Graph theoretic features of the adult mental lexicon predict language production in Mandarin: Clustering coefficient

Karl David Neergaard, Chu-ren Huang

Research output: Chapter in book / Conference proceedingConference article published in proceeding or bookAcademic researchpeer-review

Abstract

Graph theory has recently been used to explore the mathematical structure of the mental lexicon. In this study we tested the influence of graph measures on Mandarin speech production. Thirty-six native Mandarin-speaking adults took part in a shadowing task containing 194 monosyllabic words, 94 of which consisted of 3 phonemes and were the items under analysis. Linear mixed effect modeling revealed that clustering coefficient (C) predicted spoken production of Mandarin monosyllabic words, while network degree, in this case its phonological neighborhood density (PND) failed to account for lexical processing. High C resulted in shorter reaction times, contrary to evidence in English. While these findings suggest that lexical processing is affected by the network structure of the mental lexicon, they also suggest that language specific traits lead to differing behavioral outcomes. While PND can be understood as the underlying lattice for which a similarity network is created, lexical selection is not affected by only a target word's neighbors but instead the level of interconnectivity of words (C) within the network.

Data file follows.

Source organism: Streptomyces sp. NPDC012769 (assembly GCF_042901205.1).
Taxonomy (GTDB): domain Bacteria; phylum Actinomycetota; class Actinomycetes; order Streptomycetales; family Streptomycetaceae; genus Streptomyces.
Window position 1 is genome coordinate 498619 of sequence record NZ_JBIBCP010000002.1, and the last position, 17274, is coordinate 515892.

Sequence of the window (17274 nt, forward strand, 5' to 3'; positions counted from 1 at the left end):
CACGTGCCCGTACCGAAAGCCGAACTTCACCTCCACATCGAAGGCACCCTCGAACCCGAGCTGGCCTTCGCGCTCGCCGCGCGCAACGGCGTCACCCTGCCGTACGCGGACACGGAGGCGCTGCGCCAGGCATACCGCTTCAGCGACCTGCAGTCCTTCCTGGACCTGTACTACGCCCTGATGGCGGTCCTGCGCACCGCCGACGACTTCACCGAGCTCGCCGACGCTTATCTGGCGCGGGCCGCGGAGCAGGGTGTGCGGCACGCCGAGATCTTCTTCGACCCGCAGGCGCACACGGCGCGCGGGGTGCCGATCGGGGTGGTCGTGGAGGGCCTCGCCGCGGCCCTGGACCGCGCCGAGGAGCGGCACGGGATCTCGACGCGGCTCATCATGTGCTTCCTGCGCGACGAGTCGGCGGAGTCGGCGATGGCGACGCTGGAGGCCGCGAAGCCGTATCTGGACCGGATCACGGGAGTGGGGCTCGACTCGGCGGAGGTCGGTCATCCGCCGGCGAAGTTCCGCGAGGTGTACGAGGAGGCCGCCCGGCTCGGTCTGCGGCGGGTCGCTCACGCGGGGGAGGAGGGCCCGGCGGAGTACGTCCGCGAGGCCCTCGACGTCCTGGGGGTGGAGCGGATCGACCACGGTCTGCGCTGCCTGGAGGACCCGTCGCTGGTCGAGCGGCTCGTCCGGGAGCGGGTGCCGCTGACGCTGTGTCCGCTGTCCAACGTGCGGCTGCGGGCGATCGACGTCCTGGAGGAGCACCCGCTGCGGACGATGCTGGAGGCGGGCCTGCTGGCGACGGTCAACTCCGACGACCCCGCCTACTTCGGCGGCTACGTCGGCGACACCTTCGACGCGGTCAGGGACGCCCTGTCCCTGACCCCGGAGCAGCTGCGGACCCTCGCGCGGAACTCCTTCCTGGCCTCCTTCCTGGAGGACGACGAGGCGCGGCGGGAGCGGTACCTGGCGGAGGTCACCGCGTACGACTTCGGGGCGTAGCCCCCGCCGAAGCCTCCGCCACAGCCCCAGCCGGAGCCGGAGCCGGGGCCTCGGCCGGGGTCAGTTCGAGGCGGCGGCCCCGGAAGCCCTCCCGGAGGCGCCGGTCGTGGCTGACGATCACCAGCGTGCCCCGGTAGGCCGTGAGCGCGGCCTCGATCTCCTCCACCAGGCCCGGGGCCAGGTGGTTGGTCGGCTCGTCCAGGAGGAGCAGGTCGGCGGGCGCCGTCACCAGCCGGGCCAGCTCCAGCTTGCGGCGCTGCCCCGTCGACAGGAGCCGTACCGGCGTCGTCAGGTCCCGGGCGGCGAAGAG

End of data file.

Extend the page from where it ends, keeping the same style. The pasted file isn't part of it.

Original languageEnglish
Title of host publication29th Pacific Asia Conference on Language, Information and Computation, PACLIC 2015
PublisherShanghai Jiao Tong University
Pages302-308
Number of pages7
Publication statusPublished - 1 Jan 2015
Event29th Pacific Asia Conference on Language, Information and Computation, PACLIC 2015 - Shanghai, China
Duration: 30 Oct 20151 Nov 2015

Conference

Conference29th Pacific Asia Conference on Language, Information and Computation, PACLIC 2015
Country/TerritoryChina
CityShanghai
Period30/10/151/11/15

ASJC Scopus subject areas

  • Artificial Intelligence
  • Human-Computer Interaction
  • Linguistics and Language

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